Often there will be clues to the patient’s underlying medical condition either about the person (for example, they may be wearing a subcutaneous insulin pump to treat their type 1 diabetes, or carrying a portable oxygen cylinder if they have significant pulmonary fibrosis) or by the bedside (look on the bedside table for a hearing aid, peak flow meter or inhaler device, and note any walking aid, commode and wheelchair, which provide clues to the patient’s functional status). Patients may be wearing a medical identity bracelet or other jewellery alerting you to an underlying medical condition or life-sustaining treatment. Note any tattoos or piercings; as well as there being possible associated infection risks, these can provide important background information ( Fig. 3.2 ). Be sure to look for any venepuncture marks of intravenous drug use or linear (usually transverse) scars from recent or previous deliberate self-harm ( Figs 3.3 and 3.4 ).
Gait and posture
If patients are ambulant, watch how they rise from a chair and walk towards you. Are they using a walking aid? Is the gait normal or is there evidence of pain, immobility or weakness? Abnormalities of gait can be pathognomonic signs of neurological or musculoskeletal disease: for example, the hemiplegic gait after stroke, the ataxic gait of cerebellar disease or the marche à petits pas (‘walk of little steps’) gait in a patient with diffuse cerebrovascular disease or Parkinsonism (see Fig. 7.17D ). Notice any abnormal movements such as tremor (in alcohol withdrawal, for example), dystonia (perhaps as a side effect of neuroleptic therapy) or chorea (jerky, involuntary movements, characteristic of Huntington’s disease). Abnormalities of posture and movement can also be a clue to the patient’s overall wellbeing, and may represent pain, weakness or psychological or emotional disturbance.
Facial expression and speech
As with gait and posture, a patient’s facial expression and how they interact with you can provide clues to their physical and psychological wellbeing ( Box 3.3 ). Reluctance to engage in the consultation may indicate underlying depression, anxiety, fear, anger or grief, and it is important to recognise these emotions to ensure that both the physical and the emotional needs of the patient are addressed effectively. Some people conceal anxieties and depression with inappropriate cheerfulness. Illness itself may alter demeanour: frontal lobe disease or bipolar disorders may lead to animated disinhibition, whereas poverty of expression may occur in depression or Parkinson’s disease. Physical signs in the face that are associated with specific diagnoses are covered later (see Box 3.9 ).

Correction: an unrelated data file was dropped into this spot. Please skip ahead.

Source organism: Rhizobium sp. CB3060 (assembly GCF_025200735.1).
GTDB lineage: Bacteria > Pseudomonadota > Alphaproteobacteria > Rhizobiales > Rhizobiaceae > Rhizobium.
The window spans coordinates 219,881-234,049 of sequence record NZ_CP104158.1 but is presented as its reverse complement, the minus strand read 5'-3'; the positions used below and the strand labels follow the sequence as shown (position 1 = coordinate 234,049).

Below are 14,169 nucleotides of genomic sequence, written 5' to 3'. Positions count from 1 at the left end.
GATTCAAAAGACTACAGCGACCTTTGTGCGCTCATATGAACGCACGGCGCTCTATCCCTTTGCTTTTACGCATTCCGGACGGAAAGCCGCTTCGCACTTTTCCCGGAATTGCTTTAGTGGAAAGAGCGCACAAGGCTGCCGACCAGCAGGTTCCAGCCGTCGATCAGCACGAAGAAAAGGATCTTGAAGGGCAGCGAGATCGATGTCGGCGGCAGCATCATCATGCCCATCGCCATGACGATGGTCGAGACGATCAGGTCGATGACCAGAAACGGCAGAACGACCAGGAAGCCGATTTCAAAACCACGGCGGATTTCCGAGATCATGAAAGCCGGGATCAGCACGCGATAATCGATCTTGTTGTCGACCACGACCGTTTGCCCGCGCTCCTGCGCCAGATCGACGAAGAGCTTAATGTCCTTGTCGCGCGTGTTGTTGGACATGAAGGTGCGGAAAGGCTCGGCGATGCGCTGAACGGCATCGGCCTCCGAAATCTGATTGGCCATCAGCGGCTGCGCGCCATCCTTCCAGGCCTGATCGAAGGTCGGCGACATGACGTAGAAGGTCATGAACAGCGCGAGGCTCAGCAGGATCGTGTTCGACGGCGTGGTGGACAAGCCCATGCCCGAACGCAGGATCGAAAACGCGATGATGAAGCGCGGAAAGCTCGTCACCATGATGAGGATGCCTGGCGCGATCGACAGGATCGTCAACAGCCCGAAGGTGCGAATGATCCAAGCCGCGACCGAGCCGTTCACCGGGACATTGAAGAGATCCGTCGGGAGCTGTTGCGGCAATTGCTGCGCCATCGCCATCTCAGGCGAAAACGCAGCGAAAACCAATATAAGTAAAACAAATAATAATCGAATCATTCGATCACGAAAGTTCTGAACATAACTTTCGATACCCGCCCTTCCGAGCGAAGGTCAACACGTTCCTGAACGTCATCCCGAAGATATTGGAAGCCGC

Be vigilant for abnormalities in the character of speech, such as slurring (due to alcohol, for example, or dysarthria caused by motor neurone disease; p. 125 ), hoarseness (which can represent recurrent laryngeal nerve damage; p. 186 ) or abnormality of speech cadence (which could be caused by pressure of speech in hyperthyroidism or slowing of speech in myxoedema; p. 197 ).
Starting your physical contact with a patient with a handshake not only is polite but also may reveal relevant signs (see Box 3.1 ). The rare disease myotonic dystrophy (which is over-represented in candidate assessments) causes a patient to fail to release the handgrip (due to delayed muscle relaxation). A patient with neurological disease may be unable to shake your hand, or may have signs of muscle wasting or tremor. Detailed examination of the hands is described on page 265 but even a brief inspection and palpation may be very revealing.
Deformity may indicate nerve palsies or arthritic changes (such as ulnar deviation at the metacarpophalangeal joints in longstanding rheumatoid arthritis; see Fig. 13.22 ). Arthritis frequently involves the small joints of the hands. Rheumatoid arthritis typically affects metacarpophalangeal and proximal interphalangeal joints (see Fig. 13.22 ), and osteoarthritis and psoriatic arthropathy affect the distal interphalangeal joints (see Fig. 13.8 ). Small-muscle wasting of the hands is common in rheumatoid arthritis, producing ‘dorsal guttering’ of the hands, and also occurs in cervical spondylosis with nerve root entrapment. In carpal tunnel syndrome, median nerve compression leads to wasting of the thenar muscles, also seen in damage affecting the T1 nerve root (see Fig. 13.23 ).